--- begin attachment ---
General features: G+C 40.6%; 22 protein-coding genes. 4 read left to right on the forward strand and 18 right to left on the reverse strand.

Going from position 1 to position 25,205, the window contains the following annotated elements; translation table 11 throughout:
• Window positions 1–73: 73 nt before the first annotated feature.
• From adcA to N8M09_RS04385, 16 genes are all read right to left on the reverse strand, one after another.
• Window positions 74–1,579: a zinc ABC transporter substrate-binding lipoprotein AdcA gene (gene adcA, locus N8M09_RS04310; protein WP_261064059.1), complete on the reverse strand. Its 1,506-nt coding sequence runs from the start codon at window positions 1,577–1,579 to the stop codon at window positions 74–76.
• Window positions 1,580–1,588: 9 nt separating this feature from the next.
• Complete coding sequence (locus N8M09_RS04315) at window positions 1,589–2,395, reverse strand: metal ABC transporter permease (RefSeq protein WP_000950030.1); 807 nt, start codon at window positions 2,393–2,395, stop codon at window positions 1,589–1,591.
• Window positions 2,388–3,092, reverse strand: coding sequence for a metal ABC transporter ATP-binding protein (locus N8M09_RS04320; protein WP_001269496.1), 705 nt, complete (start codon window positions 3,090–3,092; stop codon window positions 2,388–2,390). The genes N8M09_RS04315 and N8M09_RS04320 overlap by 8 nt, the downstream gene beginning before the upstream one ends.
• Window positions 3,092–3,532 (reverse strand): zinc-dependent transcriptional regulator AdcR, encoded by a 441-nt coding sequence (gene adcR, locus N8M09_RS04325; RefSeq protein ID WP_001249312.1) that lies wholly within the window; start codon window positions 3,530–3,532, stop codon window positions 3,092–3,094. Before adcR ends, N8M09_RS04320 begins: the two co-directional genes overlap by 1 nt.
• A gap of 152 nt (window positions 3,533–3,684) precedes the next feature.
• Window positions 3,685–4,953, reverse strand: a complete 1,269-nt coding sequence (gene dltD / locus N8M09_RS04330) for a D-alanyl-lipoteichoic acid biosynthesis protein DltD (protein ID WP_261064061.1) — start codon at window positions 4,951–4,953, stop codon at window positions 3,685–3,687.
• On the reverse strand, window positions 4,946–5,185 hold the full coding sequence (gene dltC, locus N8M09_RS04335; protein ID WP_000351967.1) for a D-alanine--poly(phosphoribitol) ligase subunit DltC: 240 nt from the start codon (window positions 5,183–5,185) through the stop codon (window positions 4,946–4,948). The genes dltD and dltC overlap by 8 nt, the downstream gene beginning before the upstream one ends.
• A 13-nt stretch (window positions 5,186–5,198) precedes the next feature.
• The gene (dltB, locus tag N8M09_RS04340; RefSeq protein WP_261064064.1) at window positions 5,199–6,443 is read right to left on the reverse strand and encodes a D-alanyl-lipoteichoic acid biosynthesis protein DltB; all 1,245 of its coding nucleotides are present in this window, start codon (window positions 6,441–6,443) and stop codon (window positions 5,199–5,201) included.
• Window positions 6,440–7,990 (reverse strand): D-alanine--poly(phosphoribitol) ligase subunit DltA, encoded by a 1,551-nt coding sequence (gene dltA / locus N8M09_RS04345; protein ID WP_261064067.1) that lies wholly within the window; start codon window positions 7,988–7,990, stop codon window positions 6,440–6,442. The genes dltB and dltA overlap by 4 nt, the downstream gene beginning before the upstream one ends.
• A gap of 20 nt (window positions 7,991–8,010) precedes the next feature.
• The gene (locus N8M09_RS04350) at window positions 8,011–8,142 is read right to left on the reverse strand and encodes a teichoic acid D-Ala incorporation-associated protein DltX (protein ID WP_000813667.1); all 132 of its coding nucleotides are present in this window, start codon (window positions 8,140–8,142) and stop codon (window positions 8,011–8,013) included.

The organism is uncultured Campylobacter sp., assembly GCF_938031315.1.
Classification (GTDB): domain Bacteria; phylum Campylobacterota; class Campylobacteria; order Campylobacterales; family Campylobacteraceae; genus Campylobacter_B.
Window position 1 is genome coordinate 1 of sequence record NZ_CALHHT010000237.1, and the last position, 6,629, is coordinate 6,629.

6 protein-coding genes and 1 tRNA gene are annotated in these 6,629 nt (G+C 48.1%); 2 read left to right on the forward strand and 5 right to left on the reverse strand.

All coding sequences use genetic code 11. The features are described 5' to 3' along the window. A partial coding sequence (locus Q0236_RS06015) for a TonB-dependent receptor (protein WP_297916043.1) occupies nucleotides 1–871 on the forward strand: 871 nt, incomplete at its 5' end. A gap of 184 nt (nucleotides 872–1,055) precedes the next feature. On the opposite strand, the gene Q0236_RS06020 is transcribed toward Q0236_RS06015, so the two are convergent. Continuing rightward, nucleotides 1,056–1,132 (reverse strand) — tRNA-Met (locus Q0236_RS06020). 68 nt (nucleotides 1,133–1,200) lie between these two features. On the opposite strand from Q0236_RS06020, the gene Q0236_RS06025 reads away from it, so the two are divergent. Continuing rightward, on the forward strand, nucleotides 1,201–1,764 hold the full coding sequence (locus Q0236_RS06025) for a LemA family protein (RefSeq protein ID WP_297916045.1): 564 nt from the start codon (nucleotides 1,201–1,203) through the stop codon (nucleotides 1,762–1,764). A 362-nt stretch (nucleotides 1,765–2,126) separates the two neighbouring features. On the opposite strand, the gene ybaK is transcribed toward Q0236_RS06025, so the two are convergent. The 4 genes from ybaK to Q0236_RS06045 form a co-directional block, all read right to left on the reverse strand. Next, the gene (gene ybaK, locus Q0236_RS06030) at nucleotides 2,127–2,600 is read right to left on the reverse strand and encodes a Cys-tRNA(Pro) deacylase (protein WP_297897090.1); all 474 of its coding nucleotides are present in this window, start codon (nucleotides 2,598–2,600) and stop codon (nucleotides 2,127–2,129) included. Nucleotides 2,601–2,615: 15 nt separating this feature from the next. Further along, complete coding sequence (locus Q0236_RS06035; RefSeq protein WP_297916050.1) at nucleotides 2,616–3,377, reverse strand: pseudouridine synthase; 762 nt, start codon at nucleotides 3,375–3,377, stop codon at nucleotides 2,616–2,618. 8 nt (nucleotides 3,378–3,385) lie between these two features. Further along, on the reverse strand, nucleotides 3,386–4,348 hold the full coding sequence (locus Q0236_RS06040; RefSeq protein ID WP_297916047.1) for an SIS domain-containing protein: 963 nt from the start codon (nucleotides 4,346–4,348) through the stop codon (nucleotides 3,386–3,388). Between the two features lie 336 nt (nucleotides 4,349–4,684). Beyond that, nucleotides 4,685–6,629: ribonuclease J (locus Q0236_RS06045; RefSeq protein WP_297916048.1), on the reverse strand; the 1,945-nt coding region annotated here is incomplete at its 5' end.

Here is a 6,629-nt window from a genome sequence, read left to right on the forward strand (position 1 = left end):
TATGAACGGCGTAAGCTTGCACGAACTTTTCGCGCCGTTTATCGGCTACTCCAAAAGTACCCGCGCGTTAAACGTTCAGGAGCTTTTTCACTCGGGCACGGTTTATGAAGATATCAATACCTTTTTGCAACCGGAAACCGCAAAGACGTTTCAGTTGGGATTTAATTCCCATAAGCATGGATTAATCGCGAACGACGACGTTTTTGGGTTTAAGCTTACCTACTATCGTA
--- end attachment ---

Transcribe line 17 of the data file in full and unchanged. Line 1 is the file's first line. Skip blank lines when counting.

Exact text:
• The gene (locus N8M09_RS04350) at window positions 8,011–8,142 is read right to left on the reverse strand and encodes a teichoic acid D-Ala incorporation-associated protein DltX (protein ID WP_000813667.1); all 132 of its coding nucleotides are present in this window, start codon (window positions 8,140–8,142) and stop codon (window positions 8,011–8,013) included.